• AuthorizeView: Acts solely to redirect users to Facebook for authorization. You can override authorize_url() to change the URL which the user is redirected to. scope() and display() are two shortcuts for the Facebook-specific parameters, which you might need to alter for your requirements.

  • CallbackView: The view the user is redirected back to from Facebook, upon successful authorization. It’s up to you to write the body of this (by defining __call__()), but you can call get_access_token() to fetch the access token. Suggestions include saving the access token to the database, or storing it in request.session.

See the source of facegraph.django.views for the ultimate reference guide to these views.

Example

Take a look at the example project in test/graphdevtools, which shows how to construct an app that interfaces with Facebook (and provides a dashboard for generating access tokens with varying permissions). You’ll need to create local_settings.py in that directory and define SECRET_KEY, FACEBOOK_CLIENT_ID and FACEBOOK_CLIENT_SECRET (for the latter two you need to register a Facebook application).

Middleware

The provided FacebookGraphMiddleware will attach a facegraph.Graph instance to each request, accessible as request.graph. You will need to subclass this middleware to define your own method of fetching the access token. For example:

## myapp/middleware.py:

from facegraph.django.middleware import FacebookGraphMiddleware

class GraphMiddleware(FacebookGraphMiddleware):
    def access_token(self, request):
        return request.session.get('access_token')

## settings.py:

MIDDLEWARE_CLASSES = (
  # ... 
  'myapp.middleware.GraphMiddleware',
  # ...
)

Note that this will still attach a Graph even if the access token is None. To check for authentication, just use if request.graph.access_token: in your view code.

There is also a piece of middleware for canvas applications: FacebookCanvasMiddleware will verify and decode Facebook’s new signed_request parameter for each request, and attach the value as request.fbrequest. By default, settings.FACEBOOK_APP_SECRET will be used as the application secret for signature verification, but you can subclass the middleware and override the app_secret() method to modify this behavior:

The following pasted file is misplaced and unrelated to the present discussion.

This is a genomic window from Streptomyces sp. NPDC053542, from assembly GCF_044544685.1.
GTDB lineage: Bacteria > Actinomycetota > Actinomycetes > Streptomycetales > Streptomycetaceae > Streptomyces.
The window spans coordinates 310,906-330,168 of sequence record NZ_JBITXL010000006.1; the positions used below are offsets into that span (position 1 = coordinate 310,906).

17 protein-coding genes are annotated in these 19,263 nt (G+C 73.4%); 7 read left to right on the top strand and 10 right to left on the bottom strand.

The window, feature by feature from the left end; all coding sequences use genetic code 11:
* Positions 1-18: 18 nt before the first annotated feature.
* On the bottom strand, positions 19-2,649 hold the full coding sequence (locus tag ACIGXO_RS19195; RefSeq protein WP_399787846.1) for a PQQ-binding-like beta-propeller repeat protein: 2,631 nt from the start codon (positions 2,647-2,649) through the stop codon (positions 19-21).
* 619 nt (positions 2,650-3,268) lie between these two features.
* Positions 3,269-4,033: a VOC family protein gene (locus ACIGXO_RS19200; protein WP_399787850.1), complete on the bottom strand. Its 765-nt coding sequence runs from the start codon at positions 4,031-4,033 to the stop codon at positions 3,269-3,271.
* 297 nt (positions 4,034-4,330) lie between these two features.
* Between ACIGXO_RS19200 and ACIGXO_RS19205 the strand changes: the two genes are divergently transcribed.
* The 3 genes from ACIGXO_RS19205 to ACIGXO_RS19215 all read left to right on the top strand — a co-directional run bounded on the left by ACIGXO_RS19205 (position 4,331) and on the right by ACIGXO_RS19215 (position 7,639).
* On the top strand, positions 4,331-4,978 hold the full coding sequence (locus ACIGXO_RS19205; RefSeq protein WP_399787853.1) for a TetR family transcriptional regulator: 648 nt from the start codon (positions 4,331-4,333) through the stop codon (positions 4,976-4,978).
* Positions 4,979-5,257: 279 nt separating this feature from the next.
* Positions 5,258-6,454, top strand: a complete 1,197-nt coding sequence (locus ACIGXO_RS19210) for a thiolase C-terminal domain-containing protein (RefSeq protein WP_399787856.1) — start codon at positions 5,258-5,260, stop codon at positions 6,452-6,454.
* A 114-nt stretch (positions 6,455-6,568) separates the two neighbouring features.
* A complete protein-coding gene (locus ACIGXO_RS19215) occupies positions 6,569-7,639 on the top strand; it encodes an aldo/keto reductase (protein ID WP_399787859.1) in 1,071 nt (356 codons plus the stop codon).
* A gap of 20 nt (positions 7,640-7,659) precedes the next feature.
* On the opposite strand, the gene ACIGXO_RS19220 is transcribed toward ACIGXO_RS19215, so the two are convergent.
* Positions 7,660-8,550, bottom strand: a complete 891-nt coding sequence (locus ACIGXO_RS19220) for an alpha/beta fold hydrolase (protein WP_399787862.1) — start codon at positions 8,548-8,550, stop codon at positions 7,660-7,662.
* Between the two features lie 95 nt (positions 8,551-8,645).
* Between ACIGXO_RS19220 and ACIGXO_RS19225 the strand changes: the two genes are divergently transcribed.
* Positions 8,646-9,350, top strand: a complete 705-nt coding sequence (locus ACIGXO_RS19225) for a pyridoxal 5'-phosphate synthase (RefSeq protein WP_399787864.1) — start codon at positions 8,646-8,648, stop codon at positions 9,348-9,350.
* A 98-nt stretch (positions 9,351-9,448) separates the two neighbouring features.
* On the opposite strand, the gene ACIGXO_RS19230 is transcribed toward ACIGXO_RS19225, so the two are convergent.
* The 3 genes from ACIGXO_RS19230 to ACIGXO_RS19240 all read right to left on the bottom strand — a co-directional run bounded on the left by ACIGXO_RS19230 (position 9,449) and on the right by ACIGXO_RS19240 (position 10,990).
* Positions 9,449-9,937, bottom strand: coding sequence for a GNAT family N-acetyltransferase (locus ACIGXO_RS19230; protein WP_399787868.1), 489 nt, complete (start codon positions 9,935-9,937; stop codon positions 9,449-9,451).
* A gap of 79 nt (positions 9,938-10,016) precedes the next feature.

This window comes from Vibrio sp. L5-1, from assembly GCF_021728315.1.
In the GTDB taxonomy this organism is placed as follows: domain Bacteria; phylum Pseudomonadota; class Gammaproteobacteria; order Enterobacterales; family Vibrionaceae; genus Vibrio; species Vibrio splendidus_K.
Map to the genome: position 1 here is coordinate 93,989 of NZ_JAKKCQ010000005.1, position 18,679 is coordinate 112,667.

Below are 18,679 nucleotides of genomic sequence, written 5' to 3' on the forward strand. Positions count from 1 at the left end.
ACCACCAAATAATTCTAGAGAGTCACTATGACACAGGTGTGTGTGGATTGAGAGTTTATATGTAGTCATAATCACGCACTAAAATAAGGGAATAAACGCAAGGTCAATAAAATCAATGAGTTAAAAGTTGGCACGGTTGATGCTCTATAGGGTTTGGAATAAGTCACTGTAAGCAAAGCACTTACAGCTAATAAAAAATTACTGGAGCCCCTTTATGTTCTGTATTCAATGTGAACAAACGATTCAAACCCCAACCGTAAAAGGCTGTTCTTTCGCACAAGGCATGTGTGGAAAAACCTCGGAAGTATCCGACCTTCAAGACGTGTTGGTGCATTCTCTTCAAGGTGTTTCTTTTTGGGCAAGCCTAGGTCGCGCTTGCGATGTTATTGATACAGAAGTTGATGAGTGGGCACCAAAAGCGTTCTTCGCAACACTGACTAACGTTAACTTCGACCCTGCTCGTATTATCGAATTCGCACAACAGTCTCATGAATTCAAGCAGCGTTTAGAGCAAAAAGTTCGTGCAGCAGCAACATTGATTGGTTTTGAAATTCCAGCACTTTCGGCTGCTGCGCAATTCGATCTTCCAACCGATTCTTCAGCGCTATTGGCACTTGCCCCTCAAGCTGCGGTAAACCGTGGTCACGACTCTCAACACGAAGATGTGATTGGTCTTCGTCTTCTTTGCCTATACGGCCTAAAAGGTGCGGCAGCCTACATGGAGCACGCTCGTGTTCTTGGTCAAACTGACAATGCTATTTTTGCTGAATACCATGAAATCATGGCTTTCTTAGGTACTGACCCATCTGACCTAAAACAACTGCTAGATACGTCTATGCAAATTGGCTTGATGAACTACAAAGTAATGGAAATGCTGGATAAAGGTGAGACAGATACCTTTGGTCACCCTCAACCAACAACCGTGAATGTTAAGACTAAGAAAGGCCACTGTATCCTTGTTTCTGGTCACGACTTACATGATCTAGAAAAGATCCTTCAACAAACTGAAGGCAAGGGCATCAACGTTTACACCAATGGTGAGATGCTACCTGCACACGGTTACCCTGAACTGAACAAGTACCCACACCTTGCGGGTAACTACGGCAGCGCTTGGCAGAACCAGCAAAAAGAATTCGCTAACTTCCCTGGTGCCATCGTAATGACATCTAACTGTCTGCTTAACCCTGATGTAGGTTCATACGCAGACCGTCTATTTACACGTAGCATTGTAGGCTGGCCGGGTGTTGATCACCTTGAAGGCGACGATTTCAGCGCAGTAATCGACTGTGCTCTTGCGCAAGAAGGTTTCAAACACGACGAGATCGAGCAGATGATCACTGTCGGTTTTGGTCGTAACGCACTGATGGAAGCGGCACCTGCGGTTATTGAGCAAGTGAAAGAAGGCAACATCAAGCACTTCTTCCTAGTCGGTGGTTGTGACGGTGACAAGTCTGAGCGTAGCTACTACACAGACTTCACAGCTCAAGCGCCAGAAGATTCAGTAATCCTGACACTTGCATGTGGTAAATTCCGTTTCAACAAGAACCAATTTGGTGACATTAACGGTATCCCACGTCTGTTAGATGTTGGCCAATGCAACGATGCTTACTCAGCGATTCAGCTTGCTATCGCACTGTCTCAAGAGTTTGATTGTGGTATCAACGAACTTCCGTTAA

## myapp/middleware.py:

from django.conf import settings
from facegraph.django.middleware import FacebookCanvasMiddleware

class CanvasMiddleware(FacebookCanvasMiddleware):
    def app_secret(self, request):
        return settings.MY_FACEBOOK_APP_SECRET

## settings.py:

MIDDLEWARE_CLASSES = (
  # ... 
  'myapp.middleware.CanvasMiddleware',
  # ...
)

Finally, FacebookCanvasGraphMiddleware is a subclass of FacebookGraphMiddleware which will use the signed request as the source of the access token; no subclassing is necessary, just place it after CanvasMiddleware in MIDDLEWARE_CLASSES:

MIDDLEWARE_CLASSES = (
  # ... 
  'myapp.middleware.CanvasMiddleware',
  'facegraph.django.middleware.FacebookCanvasGraphMiddleware',
  # ...
)

(Un)license

This is free and unencumbered software released into the public domain.

Anyone is free to copy, modify, publish, use, compile, sell, or distribute this software, either in source code form or as a compiled binary, for any purpose, commercial or non-commercial, and by any means.

In jurisdictions that recognize copyright laws, the author or authors of this software dedicate any and all copyright interest in the software to the public domain. We make this dedication for the benefit of the public at large and to the detriment of our heirs and successors. We intend this dedication to be an overt act of relinquishment in perpetuity of all present and future rights to this software under copyright law.

THE SOFTWARE IS PROVIDED "AS IS", WITHOUT WARRANTY OF ANY KIND, EXPRESS OR IMPLIED, INCLUDING BUT NOT LIMITED TO THE WARRANTIES OF MERCHANTABILITY, FITNESS FOR A PARTICULAR PURPOSE AND NONINFRINGEMENT. IN NO EVENT SHALL THE AUTHORS BE LIABLE FOR ANY CLAIM, DAMAGES OR OTHER LIABILITY, WHETHER IN AN ACTION OF CONTRACT, TORT OR OTHERWISE, ARISING FROM, OUT OF OR IN CONNECTION WITH THE SOFTWARE OR THE USE OR OTHER DEALINGS IN THE SOFTWARE.

For more information, please refer to http://unlicense.org/